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exec "statement" VS. exec "statement" in globals(), locals()

P: n/a
-----
def f():
ret = 2
exec "ret += 10"
return ret

print f()
-----

The above prints '12', as expected. However,

------
def f():
ret = 2
exec "ret += 10" in globals(), locals()
return ret

print f()
------

prints '2'. According to http://docs.python.org/ref/exec.html, "In all
cases, if the optional parts are omitted, the code is executed in the
current scope." Don't globals() and locals() consist of the current
scope? Why aren't the two examples above equivalent?

Jul 18 '05 #1
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2 Replies


P: n/a
From Python Manual:

execfile(file[, globals[, locals]])
This function is similar to the exec statement, but parses a file instead
of a string. It is different from the import statement in that it does not
use the module administration -- it reads the file unconditionally and does
not create a new module.2.2
The arguments are a file name and two optional dictionaries. The file is
parsed and evaluated as a sequence of Python statements (similarly to a
module) using the globals and locals dictionaries as global and local
namespace. If the locals dictionary is omitted it defaults to the globals
dictionary. If both dictionaries are omitted, the expression is executed in
the environment where execfile() is called. The return value is None.

Warning: The default locals act as described for function locals() below:
modifications to the default locals dictionary should not be attempted. Pass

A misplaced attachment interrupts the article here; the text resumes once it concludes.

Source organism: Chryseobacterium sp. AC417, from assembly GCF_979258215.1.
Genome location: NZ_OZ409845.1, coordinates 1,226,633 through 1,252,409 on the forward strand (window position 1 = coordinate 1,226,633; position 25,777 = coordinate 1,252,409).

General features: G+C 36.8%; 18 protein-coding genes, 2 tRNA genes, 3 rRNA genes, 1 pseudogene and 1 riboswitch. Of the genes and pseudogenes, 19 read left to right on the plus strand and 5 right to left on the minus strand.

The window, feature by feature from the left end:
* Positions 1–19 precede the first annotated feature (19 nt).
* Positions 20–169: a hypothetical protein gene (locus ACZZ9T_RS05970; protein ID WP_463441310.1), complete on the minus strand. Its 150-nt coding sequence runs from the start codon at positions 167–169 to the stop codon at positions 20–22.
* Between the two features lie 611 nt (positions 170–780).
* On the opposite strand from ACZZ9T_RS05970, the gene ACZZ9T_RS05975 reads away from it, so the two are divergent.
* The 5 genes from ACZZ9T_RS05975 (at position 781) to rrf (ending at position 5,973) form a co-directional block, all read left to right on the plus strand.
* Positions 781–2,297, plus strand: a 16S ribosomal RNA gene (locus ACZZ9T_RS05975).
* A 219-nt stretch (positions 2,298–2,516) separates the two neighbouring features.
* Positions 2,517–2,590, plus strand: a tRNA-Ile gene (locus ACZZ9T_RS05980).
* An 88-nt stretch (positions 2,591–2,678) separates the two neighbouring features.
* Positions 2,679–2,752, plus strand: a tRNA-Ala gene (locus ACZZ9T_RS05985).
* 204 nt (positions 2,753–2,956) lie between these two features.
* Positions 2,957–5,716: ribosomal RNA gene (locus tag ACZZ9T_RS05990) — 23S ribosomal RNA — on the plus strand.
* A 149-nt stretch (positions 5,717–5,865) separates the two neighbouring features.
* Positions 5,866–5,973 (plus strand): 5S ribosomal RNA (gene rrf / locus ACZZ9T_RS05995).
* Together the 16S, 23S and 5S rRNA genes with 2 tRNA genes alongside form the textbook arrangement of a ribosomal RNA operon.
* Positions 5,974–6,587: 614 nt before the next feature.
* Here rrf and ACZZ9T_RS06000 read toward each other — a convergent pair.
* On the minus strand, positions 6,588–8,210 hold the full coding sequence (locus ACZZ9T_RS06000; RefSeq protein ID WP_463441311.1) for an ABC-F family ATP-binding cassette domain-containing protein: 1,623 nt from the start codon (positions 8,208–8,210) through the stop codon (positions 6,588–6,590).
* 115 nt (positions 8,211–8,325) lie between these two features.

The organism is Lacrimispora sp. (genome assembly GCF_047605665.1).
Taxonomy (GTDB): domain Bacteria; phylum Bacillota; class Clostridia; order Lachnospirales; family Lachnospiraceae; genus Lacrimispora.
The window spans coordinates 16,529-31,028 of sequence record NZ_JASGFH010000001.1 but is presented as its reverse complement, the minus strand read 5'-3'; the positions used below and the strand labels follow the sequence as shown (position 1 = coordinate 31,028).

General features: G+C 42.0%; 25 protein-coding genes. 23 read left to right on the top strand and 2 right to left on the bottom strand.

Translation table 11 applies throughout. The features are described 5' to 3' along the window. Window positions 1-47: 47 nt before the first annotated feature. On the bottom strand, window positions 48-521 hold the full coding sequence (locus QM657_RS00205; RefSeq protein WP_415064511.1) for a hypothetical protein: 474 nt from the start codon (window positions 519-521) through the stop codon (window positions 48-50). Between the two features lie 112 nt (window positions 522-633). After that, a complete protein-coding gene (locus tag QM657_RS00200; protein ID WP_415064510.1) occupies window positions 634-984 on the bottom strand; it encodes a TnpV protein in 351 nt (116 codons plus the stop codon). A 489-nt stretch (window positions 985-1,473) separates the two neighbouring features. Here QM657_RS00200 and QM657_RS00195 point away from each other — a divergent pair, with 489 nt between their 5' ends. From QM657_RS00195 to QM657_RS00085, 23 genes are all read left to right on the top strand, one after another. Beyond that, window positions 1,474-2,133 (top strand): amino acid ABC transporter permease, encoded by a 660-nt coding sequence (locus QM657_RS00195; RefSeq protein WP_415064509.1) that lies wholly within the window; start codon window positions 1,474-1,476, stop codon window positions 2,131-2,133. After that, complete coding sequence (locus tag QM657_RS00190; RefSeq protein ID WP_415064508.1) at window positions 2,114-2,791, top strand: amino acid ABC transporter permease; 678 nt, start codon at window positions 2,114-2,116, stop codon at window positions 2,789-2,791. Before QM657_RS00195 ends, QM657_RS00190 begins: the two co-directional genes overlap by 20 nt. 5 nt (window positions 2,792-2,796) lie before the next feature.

an explicit locals dictionary if you need to see effects of the code on
locals after function execfile() returns. execfile() cannot be used reliably
to modify a function's locals.

I think the Warning explains it.

You can do:

def f():
l={'ret':2}
exec("ret += 10", globals(), l)
return l['ret']
print f()

12

"tedsuzman" <te*******@yahoo.com> wrote in message
news:ma*************************************@pytho n.org...
-----
def f():
ret = 2
exec "ret += 10"
return ret

print f()
-----

The above prints '12', as expected. However,

------
def f():
ret = 2
exec "ret += 10" in globals(), locals()
return ret

print f()
------

prints '2'. According to http://docs.python.org/ref/exec.html, "In all
cases, if the optional parts are omitted, the code is executed in the
current scope." Don't globals() and locals() consist of the current
scope? Why aren't the two examples above equivalent?

Jul 18 '05 #2

P: n/a
Hi !
In the syntax 2, because "ret=2", "ret" is local to f()


Try :

chaine="""global ret
ret=ret+10"""

def f():
global ret
ret = 2
exec chaine in globals(), locals() #now, idem exec(chaine)
return ret

print f() #==> 12


Jul 18 '05 #3

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